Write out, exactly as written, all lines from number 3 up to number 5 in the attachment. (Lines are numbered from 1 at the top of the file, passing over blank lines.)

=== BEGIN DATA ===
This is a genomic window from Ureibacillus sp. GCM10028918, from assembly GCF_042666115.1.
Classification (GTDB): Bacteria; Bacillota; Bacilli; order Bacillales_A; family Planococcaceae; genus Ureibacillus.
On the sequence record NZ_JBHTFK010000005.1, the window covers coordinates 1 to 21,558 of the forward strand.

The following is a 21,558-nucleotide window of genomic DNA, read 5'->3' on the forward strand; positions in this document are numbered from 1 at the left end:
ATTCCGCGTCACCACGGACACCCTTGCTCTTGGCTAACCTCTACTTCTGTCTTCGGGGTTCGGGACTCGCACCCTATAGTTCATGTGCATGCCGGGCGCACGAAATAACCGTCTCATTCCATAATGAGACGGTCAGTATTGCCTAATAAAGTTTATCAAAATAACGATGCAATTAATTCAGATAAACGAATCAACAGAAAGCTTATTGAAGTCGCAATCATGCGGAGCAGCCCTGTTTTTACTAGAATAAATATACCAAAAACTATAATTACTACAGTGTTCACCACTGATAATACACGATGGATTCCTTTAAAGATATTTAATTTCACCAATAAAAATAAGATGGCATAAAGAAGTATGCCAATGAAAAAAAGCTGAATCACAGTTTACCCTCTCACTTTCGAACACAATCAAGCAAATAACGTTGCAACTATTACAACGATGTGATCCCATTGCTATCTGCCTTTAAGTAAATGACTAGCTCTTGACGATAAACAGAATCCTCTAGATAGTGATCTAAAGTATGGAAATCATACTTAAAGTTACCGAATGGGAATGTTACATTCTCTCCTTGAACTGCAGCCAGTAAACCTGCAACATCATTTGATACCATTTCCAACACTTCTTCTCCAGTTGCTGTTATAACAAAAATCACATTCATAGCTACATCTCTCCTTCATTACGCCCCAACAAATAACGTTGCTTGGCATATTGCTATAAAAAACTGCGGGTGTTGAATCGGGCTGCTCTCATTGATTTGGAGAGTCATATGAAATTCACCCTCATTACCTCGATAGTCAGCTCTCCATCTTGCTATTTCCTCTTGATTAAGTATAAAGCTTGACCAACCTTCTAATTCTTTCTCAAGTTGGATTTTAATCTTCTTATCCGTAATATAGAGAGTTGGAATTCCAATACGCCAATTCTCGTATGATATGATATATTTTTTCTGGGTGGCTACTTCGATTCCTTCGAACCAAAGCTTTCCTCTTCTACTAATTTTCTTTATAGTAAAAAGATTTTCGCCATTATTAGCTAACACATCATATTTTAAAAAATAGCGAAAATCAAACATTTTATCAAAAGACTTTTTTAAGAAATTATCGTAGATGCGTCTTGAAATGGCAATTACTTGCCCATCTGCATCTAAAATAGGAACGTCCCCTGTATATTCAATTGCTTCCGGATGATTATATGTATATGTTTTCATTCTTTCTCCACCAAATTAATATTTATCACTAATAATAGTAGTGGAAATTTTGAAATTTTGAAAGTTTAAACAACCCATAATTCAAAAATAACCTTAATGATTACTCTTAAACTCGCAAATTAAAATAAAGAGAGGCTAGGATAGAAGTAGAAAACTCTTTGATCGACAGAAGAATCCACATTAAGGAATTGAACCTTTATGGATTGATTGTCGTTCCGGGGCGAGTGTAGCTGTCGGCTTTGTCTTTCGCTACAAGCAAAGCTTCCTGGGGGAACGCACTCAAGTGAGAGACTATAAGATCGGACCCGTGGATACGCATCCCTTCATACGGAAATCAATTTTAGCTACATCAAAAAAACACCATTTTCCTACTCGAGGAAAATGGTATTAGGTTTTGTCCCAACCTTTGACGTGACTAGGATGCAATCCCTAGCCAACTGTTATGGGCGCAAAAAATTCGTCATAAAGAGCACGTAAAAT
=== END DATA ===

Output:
On the sequence record NZ_JBHTFK010000005.1, the window covers coordinates 1 to 21,558 of the forward strand.

The following is a 21,558-nucleotide window of genomic DNA, read 5'->3' on the forward strand; positions in this document are numbered from 1 at the left end:
ATTCCGCGTCACCACGGACACCCTTGCTCTTGGCTAACCTCTACTTCTGTCTTCGGGGTTCGGGACTCGCACCCTATAGTTCATGTGCATGCCGGGCGCACGAAATAACCGTCTCATTCCATAATGAGACGGTCAGTATTGCCTAATAAAGTTTATCAAAATAACGATGCAATTAATTCAGATAAACGAATCAACAGAAAGCTTATTGAAGTCGCAATCATGCGGAGCAGCCCTGTTTTTACTAGAATAAATATACCAAAAACTATAATTACTACAGTGTTCACCACTGATAATACACGATGGATTCCTTTAAAGATATTTAATTTCACCAATAAAAATAAGATGGCATAAAGAAGTATGCCAATGAAAAAAAGCTGAATCACAGTTTACCCTCTCACTTTCGAACACAATCAAGCAAATAACGTTGCAACTATTACAACGATGTGATCCCATTGCTATCTGCCTTTAAGTAAATGACTAGCTCTTGACGATAAACAGAATCCTCTAGATAGTGATCTAAAGTATGGAAATCATACTTAAAGTTACCGAATGGGAATGTTACATTCTCTCCTTGAACTGCAGCCAGTAAACCTGCAACATCATTTGATACCATTTCCAACACTTCTTCTCCAGTTGCTGTTATAACAAAAATCACATTCATAGCTACATCTCTCCTTCATTACGCCCCAACAAATAACGTTGCTTGGCATATTGCTATAAAAAACTGCGGGTGTTGAATCGGGCTGCTCTCATTGATTTGGAGAGTCATATGAAATTCACCCTCATTACCTCGATAGTCAGCTCTCCATCTTGCTATTTCCTCTTGATTAAGTATAAAGCTTGACCAACCTTCTAATTCTTTCTCAAGTTGGATTTTAATCTTCTTATCCGTAATATAGAGAGTTGGAATTCCAATACGCCAATTCTCGTATGATATGATATATTTTTTCTGGGTGGCTACTTCGATTCCTTCGAACCAAAGCTTTCCTCTTCTACTAATTTTCTTTATAGTAAAAAGATTTTCGCCATTATTAGCTAACACATCATATTTTAAAAAATAGCGAAAATCAAACATTTTATCAAAAGACTTTTTTAAGAAATTATCGTAGATGCGTCTTGAAATGGCAATTACTTGCCCATCTGCATCTAAAATAGGAACGTCCCCTGTATATTCAATTGCTTCCGGATGATTATATGTATATGTTTTCATTCTTTCTCCACCAAATTAATATTTATCACTAATAATAGTAGTGGAAATTTTGAAATTTTGAAAGTTTAAACAACCCATAATTCAAAAATAACCTTAATGATTACTCTTAAACTCGCAAATTAAAATAAAGAGAGGCTAGGATAGAAGTAGAAAACTCTTTGATCGACAGAAGAATCCACATTAAGGAATTGAACCTTTATGGATTGATTGTCGTTCCGGGGCGAGTGTAGCTGTCGGCTTTGTCTTTCGCTACAAGCAAAGCTTCCTGGGGGAACGCACTCAAGTGAGAGACTATAAGATCGGACCCGTGGATACGCATCCCTTCATACGGAAATCAATTTTAGCTACATCAAAAAAACACCATTTTCCTACTCGAGGAAAATGGTATTAGGTTTTGTCCCAACCTTTGACGTGACTAGGATGCAATCCCTAGCCAACTGTTATGGGCGCAAAAAATTCGTCATAAAGAGCACGTAAAAT